[Marathon #73 / 18 May 2008]
Copenhagen is located on the island of Sealand and is the largest city in Scandinavia, and it was the venue for my coming of age (21st) international marathon. That’s not a bad achievement just under three years after completing my first foreign race in Prague, especially considering that only two of the 21 were planned more than a few weeks in advance. (Ah, the joys of last-minute work travel.)
The race had a strange entry system in that non-Danish runners register online (with no financial obligation), and then you pay at the expo when collecting your race number. This trust-based system seemed to work reasonably well, with about 6500 finishers from 8500 registered runners. (I’m not sure how many actually started.) The entry fee of 525 Krone (about R800) is about what one expects for a big city marathon, but the race pack was a bit disappointing, as it consisted of a T-shirt and not much else.
Springtime in Scandinavia can be unpredictable, but race day was pleasant and I could get away with wearing just a vest (although it was a little chilly waiting for the 9:30am start). The route was very flat, with a total altitude differential of only 10 metres, and consisted of three loops (two of which were virtually the same). Although this allows spectators to easily support their runners on multiple occasions over the route, it does lack a bit in the imagination department. However, the course is scenic and passes by the highlights of the city, like Tivoli Gardens, the Carlsberg Brewery (by some way the ugliest building in the city), the Kastellet, Geifon Fountain, Nyhavn harbour district and of course that watery tart, the Little Mermaid.
The Danes seem to have a weird fascination with this spectacularly unimpressive statue, which is not even particularly old – it was only erected in 1913. Yet every website that has anything to do with Denmark displays her motif, and without exception, she is listed as “the most popular tourist attraction in Denmark.” (Although you are not allowed to post her picture on Facebook, because it violates their nudity rules!) Perhaps her popularity is down to the fact that she has survived sporadic decapitation attempts and intermittent paint jobs (more here). Anyway, I kept a few busloads of tourists amused by taking a detour of a few hundred metres during the race to pose in front of her while getting one of the afore-mentioned tourists to take the photo.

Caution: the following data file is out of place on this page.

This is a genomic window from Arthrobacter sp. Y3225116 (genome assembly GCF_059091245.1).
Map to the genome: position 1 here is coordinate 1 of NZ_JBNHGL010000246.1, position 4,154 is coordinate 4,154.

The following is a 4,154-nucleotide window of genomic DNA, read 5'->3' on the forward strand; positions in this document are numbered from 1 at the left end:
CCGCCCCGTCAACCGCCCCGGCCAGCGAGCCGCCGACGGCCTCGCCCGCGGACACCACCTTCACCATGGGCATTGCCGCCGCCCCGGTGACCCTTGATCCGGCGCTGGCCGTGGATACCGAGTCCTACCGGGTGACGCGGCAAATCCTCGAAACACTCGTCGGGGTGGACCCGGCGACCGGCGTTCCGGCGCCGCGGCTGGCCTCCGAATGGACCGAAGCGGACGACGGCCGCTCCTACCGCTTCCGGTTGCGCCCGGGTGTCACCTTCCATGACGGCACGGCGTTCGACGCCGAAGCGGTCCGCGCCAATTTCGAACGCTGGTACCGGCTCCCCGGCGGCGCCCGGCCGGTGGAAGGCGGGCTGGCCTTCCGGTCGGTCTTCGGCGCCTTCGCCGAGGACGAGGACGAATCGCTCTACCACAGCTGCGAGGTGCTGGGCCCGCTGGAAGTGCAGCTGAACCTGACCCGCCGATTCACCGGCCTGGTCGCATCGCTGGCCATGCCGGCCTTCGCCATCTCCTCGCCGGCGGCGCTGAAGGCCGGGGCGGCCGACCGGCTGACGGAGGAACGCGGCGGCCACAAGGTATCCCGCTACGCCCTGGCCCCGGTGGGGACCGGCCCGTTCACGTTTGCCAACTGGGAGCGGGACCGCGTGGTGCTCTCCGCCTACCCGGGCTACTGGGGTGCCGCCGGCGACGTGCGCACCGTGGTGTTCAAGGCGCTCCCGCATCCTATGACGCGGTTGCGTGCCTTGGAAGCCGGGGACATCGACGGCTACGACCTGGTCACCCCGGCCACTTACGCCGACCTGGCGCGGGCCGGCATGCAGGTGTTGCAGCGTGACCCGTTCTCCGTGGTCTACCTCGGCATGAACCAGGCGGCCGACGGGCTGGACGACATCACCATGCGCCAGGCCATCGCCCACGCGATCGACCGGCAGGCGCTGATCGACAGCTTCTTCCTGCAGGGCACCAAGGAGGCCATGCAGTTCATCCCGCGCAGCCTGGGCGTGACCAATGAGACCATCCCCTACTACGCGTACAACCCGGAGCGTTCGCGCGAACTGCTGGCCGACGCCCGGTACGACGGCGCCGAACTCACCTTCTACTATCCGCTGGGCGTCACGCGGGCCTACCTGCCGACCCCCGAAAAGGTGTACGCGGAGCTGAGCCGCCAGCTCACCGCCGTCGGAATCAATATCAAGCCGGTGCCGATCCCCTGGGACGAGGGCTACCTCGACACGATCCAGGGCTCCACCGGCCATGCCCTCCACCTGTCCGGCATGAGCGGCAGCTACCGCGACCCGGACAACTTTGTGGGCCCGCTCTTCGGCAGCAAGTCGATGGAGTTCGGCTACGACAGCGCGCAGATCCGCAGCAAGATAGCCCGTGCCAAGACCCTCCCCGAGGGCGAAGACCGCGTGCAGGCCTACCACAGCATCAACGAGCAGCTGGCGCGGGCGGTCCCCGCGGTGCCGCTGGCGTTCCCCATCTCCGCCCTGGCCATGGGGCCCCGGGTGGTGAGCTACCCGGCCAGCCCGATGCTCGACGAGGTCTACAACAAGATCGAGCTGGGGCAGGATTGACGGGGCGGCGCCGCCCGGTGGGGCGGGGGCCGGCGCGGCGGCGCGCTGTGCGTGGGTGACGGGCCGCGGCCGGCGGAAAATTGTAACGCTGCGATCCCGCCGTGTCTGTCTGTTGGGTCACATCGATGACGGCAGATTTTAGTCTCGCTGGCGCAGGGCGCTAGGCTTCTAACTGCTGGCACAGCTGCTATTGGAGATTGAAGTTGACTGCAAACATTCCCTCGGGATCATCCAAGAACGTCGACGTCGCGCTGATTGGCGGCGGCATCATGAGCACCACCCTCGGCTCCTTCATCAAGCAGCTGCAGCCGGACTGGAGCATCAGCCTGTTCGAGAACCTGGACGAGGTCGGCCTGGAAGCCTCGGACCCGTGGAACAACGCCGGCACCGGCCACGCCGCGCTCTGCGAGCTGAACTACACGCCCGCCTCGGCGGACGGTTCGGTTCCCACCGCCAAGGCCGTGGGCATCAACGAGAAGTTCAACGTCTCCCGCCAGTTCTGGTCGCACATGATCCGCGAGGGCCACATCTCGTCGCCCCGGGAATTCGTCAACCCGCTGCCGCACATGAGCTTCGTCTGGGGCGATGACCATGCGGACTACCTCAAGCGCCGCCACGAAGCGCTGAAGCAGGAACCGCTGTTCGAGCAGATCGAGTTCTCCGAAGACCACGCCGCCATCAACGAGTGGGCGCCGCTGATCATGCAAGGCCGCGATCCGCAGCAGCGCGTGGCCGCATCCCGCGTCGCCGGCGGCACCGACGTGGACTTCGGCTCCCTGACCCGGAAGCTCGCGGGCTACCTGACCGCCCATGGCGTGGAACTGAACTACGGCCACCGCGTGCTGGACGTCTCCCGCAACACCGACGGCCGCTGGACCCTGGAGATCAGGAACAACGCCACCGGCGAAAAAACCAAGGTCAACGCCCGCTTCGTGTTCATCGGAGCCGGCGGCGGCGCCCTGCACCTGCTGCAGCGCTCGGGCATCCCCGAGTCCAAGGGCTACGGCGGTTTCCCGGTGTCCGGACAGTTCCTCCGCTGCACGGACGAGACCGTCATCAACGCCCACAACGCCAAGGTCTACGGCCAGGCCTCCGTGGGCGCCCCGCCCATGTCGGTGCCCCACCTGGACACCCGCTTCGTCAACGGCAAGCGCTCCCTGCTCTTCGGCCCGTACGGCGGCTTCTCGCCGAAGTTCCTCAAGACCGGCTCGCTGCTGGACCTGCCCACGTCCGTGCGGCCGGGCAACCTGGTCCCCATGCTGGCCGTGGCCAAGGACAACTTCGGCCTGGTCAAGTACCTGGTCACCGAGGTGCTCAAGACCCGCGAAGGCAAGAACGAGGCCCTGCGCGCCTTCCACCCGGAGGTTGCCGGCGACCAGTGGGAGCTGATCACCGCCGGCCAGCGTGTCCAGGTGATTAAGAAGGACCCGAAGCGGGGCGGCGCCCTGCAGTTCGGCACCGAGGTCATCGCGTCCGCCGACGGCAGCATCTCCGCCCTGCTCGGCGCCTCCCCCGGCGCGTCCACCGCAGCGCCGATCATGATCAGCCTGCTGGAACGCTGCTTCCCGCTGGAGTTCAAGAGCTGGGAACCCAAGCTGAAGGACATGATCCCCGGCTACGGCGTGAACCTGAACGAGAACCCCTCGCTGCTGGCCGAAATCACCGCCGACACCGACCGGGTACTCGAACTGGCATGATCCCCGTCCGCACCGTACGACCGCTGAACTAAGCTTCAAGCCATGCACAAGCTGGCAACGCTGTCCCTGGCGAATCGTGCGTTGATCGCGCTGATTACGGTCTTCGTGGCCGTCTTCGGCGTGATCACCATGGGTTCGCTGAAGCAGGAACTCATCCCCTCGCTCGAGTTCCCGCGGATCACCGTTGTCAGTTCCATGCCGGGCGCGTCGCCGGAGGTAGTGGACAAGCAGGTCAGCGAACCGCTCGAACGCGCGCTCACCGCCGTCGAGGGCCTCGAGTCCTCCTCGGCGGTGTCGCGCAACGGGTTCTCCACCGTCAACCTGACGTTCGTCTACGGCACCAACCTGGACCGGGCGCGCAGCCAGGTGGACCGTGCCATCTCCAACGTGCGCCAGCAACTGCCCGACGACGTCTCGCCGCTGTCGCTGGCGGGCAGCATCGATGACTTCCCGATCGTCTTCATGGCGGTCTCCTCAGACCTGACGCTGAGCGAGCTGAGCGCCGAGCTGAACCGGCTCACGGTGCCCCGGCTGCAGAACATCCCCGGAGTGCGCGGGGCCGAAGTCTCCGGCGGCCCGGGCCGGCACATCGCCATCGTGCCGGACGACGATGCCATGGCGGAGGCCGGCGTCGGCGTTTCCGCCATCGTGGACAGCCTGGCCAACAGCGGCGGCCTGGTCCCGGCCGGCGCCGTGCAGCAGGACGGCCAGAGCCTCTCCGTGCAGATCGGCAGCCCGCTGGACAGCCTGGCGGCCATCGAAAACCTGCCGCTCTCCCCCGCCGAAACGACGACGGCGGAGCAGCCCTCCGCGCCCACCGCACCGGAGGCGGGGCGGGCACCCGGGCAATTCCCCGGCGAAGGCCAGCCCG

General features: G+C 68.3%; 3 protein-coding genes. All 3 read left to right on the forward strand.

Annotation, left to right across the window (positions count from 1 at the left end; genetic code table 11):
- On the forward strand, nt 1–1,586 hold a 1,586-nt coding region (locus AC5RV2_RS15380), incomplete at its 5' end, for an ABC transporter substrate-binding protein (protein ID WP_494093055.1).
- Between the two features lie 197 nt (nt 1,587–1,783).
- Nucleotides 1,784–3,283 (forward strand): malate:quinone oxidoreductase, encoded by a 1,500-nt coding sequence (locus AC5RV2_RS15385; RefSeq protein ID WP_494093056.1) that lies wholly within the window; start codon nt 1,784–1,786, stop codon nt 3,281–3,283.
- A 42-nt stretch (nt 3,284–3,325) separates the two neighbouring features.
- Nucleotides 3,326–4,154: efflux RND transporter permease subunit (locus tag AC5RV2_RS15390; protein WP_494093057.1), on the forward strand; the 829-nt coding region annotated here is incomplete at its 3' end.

Sidenote: For fairies and those interested in their tales, Hans Christian Anderson has his own marathon in September, in his hometown of Odense, which is about 200km from Copenhagen. More info here.
The race provides pacesetters in 15-minute intervals all the way from 3:00 to 5:00 hours, but what is different from the norm is that the pacesetters just run a relay leg, instead of the whole race, thereby providing better predictability on their goal time. Personally, I don’t like running in a large bus, and find it even worse getting stuck behind one – and this problem is exasperated in Denmark, because the local terminology for pacesetter is “fartholder.” The thought occurred to me that getting stuck behind a large squadron of fartholders might redefine what it means to ‘blow badly’ (and I did wonder afterwards how they blew up their balloons denoting their goal times).
The Danish word for pacesetter excluded, many Danish words bear quite a close relationship to Afrikaans. For example, the airport is “lufthaven,” and a pharmacy is “apotek.” Therefore, it seemed rather appropriate that the finish line was emblazoned with the word “MAL.” At the end of the race, yoghurt, fruit, baked goods and seed bars were handed out, and I was overjoyed to see a stand handing out “Free Beer!” Unfortunately, my joy was short-lived when I realised that the word “Alcohol” appeared before the words “Free Beer.”
Generally, my opinion of alcohol-free beer is that it’s like listening to the Stones without Jagger, or the Grateful Dead without being stoned. However, I had worked up a good thirst and therefore decided to sample a bottle of Erdlinger’s “alkohol frei” beer on my walk back to the train station. As “making love in a canoe” beers go, it wasn’t too bad – I would compare it to drinking a Miller’s Lite, only with a much fuller flavour, and more of a kick.
Having run a very relaxed marathon, my legs were still good to spend the afternoon sightseeing. There are plenty of open-air pubs in the city, and I was able to enjoy a couple of cold Carlsbergs over a long Baltic evening whilst watching other marathon runners walk by – easily identified as they were proudly wearing their race medal around their neck… which of course was emblazoned with a picture of the Little Mermaid!
Note: This article originally appeared as my column in the February 2021 edition of Modern Athlete.Follow Running Mann: